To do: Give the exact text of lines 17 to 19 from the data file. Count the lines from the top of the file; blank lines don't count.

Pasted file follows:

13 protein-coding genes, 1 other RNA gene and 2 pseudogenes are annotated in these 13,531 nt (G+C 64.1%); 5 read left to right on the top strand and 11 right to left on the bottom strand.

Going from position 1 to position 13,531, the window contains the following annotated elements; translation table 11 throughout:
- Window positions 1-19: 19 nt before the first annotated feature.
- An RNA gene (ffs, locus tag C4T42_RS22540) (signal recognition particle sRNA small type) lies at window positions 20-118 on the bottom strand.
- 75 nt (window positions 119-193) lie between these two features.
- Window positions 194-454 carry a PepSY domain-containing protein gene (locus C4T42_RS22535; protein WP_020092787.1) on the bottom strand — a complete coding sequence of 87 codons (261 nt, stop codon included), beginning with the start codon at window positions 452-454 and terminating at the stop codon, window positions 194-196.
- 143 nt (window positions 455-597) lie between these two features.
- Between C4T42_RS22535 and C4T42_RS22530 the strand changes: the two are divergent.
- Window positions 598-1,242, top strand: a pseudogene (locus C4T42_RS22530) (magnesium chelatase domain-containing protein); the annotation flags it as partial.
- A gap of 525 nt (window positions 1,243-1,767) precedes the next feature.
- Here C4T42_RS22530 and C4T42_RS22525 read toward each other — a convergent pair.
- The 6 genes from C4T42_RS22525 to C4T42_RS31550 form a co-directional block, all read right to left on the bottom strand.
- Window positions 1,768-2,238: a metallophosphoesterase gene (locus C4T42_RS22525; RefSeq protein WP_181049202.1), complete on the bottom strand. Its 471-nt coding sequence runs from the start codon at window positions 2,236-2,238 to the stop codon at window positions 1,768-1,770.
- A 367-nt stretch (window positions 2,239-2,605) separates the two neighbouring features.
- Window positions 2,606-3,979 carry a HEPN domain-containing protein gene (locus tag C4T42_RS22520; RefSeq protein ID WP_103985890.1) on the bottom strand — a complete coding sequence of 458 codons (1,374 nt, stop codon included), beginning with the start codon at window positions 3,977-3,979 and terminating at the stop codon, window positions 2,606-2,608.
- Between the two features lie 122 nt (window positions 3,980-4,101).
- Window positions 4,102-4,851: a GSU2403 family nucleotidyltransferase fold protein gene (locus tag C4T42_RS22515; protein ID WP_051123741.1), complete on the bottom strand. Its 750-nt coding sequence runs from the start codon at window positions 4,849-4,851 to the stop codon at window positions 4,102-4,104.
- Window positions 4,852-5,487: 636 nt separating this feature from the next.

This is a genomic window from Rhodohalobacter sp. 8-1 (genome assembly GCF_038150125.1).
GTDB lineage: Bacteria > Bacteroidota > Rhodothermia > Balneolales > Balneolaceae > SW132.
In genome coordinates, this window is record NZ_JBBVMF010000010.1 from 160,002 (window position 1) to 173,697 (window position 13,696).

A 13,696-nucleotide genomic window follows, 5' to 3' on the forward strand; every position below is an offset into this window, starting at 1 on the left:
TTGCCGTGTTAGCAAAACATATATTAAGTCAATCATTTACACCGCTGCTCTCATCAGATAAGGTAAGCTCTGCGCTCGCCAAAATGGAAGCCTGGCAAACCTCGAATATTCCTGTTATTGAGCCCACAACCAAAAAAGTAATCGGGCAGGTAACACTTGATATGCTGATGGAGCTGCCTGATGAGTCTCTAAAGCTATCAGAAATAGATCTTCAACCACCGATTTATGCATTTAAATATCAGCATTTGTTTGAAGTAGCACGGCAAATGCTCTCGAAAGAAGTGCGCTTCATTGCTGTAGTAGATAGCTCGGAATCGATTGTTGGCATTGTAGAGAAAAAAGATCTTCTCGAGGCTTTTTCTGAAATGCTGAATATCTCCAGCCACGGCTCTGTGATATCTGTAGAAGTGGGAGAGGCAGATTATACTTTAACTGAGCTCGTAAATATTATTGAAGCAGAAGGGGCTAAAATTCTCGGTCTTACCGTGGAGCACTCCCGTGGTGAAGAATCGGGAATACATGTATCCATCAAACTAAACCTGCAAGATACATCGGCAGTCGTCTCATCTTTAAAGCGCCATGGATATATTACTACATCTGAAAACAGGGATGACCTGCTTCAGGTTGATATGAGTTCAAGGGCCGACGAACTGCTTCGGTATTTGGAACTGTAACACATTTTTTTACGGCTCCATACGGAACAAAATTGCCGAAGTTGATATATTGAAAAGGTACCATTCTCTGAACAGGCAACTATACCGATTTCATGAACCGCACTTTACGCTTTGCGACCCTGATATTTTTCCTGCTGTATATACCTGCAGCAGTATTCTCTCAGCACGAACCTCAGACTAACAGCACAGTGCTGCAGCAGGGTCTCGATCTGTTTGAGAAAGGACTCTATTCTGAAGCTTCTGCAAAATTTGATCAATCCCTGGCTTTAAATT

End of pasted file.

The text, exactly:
- Window positions 4,102-4,851: a GSU2403 family nucleotidyltransferase fold protein gene (locus tag C4T42_RS22515; protein ID WP_051123741.1), complete on the bottom strand. Its 750-nt coding sequence runs from the start codon at window positions 4,849-4,851 to the stop codon at window positions 4,102-4,104.
- Window positions 4,852-5,487: 636 nt separating this feature from the next.

This is a genomic window from Rhodohalobacter sp. 8-1 (genome assembly GCF_038150125.1).